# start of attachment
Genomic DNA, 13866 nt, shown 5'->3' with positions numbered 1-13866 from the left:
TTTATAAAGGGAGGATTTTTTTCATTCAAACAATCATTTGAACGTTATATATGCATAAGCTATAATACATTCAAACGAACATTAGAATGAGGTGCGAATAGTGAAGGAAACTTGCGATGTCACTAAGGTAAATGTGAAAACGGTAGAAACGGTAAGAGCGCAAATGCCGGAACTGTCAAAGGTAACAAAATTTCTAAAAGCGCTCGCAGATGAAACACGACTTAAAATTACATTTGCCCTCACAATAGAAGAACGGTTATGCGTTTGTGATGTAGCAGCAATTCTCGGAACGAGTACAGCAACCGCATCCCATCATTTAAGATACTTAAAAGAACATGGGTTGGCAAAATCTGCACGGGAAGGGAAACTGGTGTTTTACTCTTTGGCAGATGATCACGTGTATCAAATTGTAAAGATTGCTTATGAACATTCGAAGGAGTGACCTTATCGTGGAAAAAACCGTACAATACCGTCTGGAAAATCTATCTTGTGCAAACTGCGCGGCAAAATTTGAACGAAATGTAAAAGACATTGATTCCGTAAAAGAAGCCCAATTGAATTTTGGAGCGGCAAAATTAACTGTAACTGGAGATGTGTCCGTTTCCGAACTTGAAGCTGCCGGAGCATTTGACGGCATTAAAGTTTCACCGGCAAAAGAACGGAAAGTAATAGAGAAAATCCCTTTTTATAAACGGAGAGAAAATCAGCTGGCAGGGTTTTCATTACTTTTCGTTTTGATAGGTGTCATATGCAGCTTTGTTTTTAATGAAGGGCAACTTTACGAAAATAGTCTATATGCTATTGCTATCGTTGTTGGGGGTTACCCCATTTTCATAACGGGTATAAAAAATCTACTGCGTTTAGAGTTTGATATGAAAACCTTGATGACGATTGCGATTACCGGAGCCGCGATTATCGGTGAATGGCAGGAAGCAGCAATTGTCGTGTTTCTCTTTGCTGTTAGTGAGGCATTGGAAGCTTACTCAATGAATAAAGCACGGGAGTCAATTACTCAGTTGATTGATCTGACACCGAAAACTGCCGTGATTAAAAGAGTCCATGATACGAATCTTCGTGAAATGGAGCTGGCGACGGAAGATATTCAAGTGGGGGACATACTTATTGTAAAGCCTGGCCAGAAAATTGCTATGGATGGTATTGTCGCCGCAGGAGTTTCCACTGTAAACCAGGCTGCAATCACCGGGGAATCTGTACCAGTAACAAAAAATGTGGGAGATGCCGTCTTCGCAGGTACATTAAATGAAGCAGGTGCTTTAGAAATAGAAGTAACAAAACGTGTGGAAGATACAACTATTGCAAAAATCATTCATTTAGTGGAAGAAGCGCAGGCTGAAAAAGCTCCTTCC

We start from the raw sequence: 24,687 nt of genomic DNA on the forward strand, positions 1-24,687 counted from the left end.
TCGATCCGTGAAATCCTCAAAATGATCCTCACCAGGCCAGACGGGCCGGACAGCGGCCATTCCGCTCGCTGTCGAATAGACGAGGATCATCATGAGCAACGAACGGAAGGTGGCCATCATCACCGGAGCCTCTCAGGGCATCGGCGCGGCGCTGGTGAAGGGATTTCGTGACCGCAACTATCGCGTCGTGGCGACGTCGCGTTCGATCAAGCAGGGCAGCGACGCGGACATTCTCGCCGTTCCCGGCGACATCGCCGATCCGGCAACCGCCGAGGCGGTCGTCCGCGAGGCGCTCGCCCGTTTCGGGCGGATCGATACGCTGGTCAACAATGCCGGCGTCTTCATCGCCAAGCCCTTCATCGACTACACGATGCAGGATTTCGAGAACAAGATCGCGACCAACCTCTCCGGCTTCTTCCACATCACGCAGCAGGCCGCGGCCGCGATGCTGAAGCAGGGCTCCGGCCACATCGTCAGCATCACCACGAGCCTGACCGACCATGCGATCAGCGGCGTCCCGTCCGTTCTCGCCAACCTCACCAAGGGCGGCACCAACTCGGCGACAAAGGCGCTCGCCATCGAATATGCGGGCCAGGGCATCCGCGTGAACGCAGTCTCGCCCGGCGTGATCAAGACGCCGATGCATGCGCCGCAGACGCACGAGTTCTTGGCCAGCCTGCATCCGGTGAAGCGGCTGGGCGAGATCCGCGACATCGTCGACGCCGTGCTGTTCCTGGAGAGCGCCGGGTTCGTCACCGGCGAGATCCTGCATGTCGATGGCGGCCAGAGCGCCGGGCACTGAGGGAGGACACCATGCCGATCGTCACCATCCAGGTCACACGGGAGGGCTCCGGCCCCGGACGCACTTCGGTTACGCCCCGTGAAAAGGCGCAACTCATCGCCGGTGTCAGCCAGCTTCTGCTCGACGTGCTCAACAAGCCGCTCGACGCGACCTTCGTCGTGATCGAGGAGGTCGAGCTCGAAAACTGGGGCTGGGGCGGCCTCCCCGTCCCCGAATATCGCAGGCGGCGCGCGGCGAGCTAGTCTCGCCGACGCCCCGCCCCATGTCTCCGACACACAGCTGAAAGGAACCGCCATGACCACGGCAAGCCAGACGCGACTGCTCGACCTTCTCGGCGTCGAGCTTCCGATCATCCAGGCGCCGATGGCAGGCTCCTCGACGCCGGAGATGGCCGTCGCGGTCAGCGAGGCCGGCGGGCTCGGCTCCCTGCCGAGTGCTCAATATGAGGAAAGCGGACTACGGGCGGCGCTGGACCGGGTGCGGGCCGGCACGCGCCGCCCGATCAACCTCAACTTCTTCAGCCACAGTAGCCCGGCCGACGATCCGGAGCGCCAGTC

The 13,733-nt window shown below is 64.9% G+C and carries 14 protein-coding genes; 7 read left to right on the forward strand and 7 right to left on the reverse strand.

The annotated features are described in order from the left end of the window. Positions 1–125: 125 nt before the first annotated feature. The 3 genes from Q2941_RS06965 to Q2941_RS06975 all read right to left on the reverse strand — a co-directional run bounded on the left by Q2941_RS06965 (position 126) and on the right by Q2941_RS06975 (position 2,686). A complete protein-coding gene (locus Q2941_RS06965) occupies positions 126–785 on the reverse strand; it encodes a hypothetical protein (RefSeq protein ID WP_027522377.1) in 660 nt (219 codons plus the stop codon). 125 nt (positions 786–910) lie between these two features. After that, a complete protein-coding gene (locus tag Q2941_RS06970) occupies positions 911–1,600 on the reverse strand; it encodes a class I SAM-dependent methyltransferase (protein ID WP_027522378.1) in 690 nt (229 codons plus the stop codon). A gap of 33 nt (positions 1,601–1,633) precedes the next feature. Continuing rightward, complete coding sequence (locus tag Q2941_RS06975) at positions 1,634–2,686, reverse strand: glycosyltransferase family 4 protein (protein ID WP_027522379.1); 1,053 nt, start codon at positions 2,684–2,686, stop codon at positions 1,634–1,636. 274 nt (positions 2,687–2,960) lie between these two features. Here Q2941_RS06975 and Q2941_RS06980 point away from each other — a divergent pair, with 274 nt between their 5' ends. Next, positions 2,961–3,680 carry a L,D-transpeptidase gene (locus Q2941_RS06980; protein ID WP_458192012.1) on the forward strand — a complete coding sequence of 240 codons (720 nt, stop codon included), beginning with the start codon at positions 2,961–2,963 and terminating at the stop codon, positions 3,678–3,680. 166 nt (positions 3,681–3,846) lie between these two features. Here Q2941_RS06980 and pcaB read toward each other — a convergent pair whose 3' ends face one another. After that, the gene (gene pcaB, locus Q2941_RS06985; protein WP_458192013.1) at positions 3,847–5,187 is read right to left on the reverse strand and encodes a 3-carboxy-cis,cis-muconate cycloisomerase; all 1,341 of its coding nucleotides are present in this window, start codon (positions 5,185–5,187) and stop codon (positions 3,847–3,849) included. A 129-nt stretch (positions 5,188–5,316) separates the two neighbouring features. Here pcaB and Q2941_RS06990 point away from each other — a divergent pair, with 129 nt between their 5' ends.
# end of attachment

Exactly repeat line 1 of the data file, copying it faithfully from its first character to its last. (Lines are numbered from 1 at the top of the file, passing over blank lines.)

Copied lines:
Genomic DNA, 13866 nt, shown 5'->3' with positions numbered 1-13866 from the left: